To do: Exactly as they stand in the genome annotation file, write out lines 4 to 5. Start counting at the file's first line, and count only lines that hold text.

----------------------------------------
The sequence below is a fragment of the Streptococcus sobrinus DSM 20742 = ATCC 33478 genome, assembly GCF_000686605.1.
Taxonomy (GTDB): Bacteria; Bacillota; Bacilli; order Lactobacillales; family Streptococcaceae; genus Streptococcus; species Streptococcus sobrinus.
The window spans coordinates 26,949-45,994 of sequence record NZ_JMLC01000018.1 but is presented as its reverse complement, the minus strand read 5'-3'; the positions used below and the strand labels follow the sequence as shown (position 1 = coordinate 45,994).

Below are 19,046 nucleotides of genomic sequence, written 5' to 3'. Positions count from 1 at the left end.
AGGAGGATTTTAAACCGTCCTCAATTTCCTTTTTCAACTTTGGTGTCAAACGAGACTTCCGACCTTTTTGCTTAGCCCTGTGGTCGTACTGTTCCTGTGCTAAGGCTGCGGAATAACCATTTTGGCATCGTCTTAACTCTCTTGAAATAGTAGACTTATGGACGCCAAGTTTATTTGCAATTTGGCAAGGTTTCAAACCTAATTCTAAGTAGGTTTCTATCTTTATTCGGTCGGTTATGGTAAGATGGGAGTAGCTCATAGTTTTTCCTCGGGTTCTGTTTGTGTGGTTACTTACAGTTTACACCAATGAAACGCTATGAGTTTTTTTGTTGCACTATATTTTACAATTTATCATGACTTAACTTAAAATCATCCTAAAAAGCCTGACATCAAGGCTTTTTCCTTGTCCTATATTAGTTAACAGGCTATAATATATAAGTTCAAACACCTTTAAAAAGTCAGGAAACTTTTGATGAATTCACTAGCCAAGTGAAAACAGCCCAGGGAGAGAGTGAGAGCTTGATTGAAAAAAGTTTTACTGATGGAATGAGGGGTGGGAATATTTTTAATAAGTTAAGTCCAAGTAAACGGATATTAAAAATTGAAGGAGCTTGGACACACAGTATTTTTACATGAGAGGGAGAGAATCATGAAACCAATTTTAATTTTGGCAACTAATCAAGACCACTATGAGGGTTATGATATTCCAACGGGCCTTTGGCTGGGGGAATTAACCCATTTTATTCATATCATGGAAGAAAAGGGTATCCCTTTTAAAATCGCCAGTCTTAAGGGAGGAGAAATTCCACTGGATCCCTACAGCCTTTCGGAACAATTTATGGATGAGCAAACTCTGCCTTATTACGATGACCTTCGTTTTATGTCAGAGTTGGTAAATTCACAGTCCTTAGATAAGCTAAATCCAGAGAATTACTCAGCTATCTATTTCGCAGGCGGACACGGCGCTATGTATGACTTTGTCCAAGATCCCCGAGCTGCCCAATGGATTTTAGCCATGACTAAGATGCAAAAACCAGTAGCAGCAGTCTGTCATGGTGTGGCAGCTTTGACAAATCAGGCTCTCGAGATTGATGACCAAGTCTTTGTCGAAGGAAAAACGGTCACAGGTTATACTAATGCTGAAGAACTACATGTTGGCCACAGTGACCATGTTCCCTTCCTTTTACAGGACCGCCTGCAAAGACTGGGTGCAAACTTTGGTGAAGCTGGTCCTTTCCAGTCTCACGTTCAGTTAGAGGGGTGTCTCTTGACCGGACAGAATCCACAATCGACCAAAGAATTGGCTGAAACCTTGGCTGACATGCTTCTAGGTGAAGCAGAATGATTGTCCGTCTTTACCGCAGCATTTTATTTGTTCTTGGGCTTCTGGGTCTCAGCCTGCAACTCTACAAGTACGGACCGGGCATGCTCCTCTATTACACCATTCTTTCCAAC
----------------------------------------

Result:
Below are 19,046 nucleotides of genomic sequence, written 5' to 3'. Positions count from 1 at the left end.
AGGAGGATTTTAAACCGTCCTCAATTTCCTTTTTCAACTTTGGTGTCAAACGAGACTTCCGACCTTTTTGCTTAGCCCTGTGGTCGTACTGTTCCTGTGCTAAGGCTGCGGAATAACCATTTTGGCATCGTCTTAACTCTCTTGAAATAGTAGACTTATGGACGCCAAGTTTATTTGCAATTTGGCAAGGTTTCAAACCTAATTCTAAGTAGGTTTCTATCTTTATTCGGTCGGTTATGGTAAGATGGGAGTAGCTCATAGTTTTTCCTCGGGTTCTGTTTGTGTGGTTACTTACAGTTTACACCAATGAAACGCTATGAGTTTTTTTGTTGCACTATATTTTACAATTTATCATGACTTAACTTAAAATCATCCTAAAAAGCCTGACATCAAGGCTTTTTCCTTGTCCTATATTAGTTAACAGGCTATAATATATAAGTTCAAACACCTTTAAAAAGTCAGGAAACTTTTGATGAATTCACTAGCCAAGTGAAAACAGCCCAGGGAGAGAGTGAGAGCTTGATTGAAAAAAGTTTTACTGATGGAATGAGGGGTGGGAATATTTTTAATAAGTTAAGTCCAAGTAAACGGATATTAAAAATTGAAGGAGCTTGGACACACAGTATTTTTACATGAGAGGGAGAGAATCATGAAACCAATTTTAATTTTGGCAACTAATCAAGACCACTATGAGGGTTATGATATTCCAACGGGCCTTTGGCTGGGGGAATTAACCCATTTTATTCATATCATGGAAGAAAAGGGTATCCCTTTTAAAATCGCCAGTCTTAAGGGAGGAGAAATTCCACTGGATCCCTACAGCCTTTCGGAACAATTTATGGATGAGCAAACTCTGCCTTATTACGATGACCTTCGTTTTATGTCAGAGTTGGTAAATTCACAGTCCTTAGATAAGCTAAATCCAGAGAATTACTCAGCTATCTATTTCGCAGGCGGACACGGCGCTATGTATGACTTTGTCCAAGATCCCCGAGCTGCCCAATGGATTTTAGCCATGACTAAGATGCAAAAACCAGTAGCAGCAGTCTGTCATGGTGTGGCAGCTTTGACAAATCAGGCTCTCGAGATTGATGACCAAGTCTTTGTCGAAGGAAAAACGGTCACAGGTTATACTAATGCTGAAGAACTACATGTTGGCCACAGTGACCATGTTCCCTTCCTTTTACAGGACCGCCTGCAAAGACTGGGTGCAAACTTTGGTGAAGCTGGTCCTTTCCAGTCTCACGTTCAGTTAGAGGGGTGTCTCTTGACCGGACAGAATCCACAATCGACCAAAGAATTGGCTGAAACCTTGGCTGACATGCTTCTAGGTGAAGCAGAATGATTGTCCGTCTTTACCGCAGCATTTTATTTGTTCTTGGGCTTCTGGGTCTCAGCCTGCAACTCTACAAGTACGGACCGGGCATGCTCCTCTATTACACCATTCTTTCCAAC